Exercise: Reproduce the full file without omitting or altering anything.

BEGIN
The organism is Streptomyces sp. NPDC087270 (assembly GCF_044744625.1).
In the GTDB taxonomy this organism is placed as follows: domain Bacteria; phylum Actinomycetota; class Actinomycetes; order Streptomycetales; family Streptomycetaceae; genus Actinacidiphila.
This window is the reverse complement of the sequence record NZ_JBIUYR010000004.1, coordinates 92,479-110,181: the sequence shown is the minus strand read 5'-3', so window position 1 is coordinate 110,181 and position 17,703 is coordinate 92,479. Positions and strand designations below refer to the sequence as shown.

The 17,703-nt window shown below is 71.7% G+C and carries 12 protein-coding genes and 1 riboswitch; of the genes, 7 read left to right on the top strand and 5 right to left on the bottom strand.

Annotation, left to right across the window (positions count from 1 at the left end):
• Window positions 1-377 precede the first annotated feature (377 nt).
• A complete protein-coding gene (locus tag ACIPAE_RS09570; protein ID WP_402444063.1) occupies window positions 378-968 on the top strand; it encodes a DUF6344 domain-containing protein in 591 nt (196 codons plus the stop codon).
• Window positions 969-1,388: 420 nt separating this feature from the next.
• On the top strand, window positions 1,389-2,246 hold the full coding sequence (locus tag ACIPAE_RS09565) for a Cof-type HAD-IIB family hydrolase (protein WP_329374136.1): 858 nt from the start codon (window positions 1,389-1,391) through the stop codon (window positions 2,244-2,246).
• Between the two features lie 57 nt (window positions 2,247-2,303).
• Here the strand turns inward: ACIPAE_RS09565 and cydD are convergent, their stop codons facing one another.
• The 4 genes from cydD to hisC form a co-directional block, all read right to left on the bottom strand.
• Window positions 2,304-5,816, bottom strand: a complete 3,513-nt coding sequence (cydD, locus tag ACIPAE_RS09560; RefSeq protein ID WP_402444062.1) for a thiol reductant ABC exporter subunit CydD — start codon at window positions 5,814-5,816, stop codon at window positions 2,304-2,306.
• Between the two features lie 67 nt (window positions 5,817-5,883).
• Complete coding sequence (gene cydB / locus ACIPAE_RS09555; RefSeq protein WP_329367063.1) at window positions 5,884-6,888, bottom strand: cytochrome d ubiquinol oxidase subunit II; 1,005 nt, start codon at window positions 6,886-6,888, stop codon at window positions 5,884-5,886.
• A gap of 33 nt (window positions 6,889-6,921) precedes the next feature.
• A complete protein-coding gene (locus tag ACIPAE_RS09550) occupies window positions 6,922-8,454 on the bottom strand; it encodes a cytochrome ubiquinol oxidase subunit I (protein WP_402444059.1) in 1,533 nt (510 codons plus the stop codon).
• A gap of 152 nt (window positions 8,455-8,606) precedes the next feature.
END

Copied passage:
The organism is Streptomyces sp. NPDC087270 (assembly GCF_044744625.1).
In the GTDB taxonomy this organism is placed as follows: domain Bacteria; phylum Actinomycetota; class Actinomycetes; order Streptomycetales; family Streptomycetaceae; genus Actinacidiphila.
This window is the reverse complement of the sequence record NZ_JBIUYR010000004.1, coordinates 92,479-110,181: the sequence shown is the minus strand read 5'-3', so window position 1 is coordinate 110,181 and position 17,703 is coordinate 92,479. Positions and strand designations below refer to the sequence as shown.

The 17,703-nt window shown below is 71.7% G+C and carries 12 protein-coding genes and 1 riboswitch; of the genes, 7 read left to right on the top strand and 5 right to left on the bottom strand.

Annotation, left to right across the window (positions count from 1 at the left end):
• Window positions 1-377 precede the first annotated feature (377 nt).
• A complete protein-coding gene (locus tag ACIPAE_RS09570; protein ID WP_402444063.1) occupies window positions 378-968 on the top strand; it encodes a DUF6344 domain-containing protein in 591 nt (196 codons plus the stop codon).
• Window positions 969-1,388: 420 nt separating this feature from the next.
• On the top strand, window positions 1,389-2,246 hold the full coding sequence (locus tag ACIPAE_RS09565) for a Cof-type HAD-IIB family hydrolase (protein WP_329374136.1): 858 nt from the start codon (window positions 1,389-1,391) through the stop codon (window positions 2,244-2,246).
• Between the two features lie 57 nt (window positions 2,247-2,303).
• Here the strand turns inward: ACIPAE_RS09565 and cydD are convergent, their stop codons facing one another.
• The 4 genes from cydD to hisC form a co-directional block, all read right to left on the bottom strand.
• Window positions 2,304-5,816, bottom strand: a complete 3,513-nt coding sequence (cydD, locus tag ACIPAE_RS09560; RefSeq protein ID WP_402444062.1) for a thiol reductant ABC exporter subunit CydD — start codon at window positions 5,814-5,816, stop codon at window positions 2,304-2,306.
• Between the two features lie 67 nt (window positions 5,817-5,883).
• Complete coding sequence (gene cydB / locus ACIPAE_RS09555; RefSeq protein WP_329367063.1) at window positions 5,884-6,888, bottom strand: cytochrome d ubiquinol oxidase subunit II; 1,005 nt, start codon at window positions 6,886-6,888, stop codon at window positions 5,884-5,886.
• A gap of 33 nt (window positions 6,889-6,921) precedes the next feature.
• A complete protein-coding gene (locus tag ACIPAE_RS09550) occupies window positions 6,922-8,454 on the bottom strand; it encodes a cytochrome ubiquinol oxidase subunit I (protein WP_402444059.1) in 1,533 nt (510 codons plus the stop codon).
• A gap of 152 nt (window positions 8,455-8,606) precedes the next feature.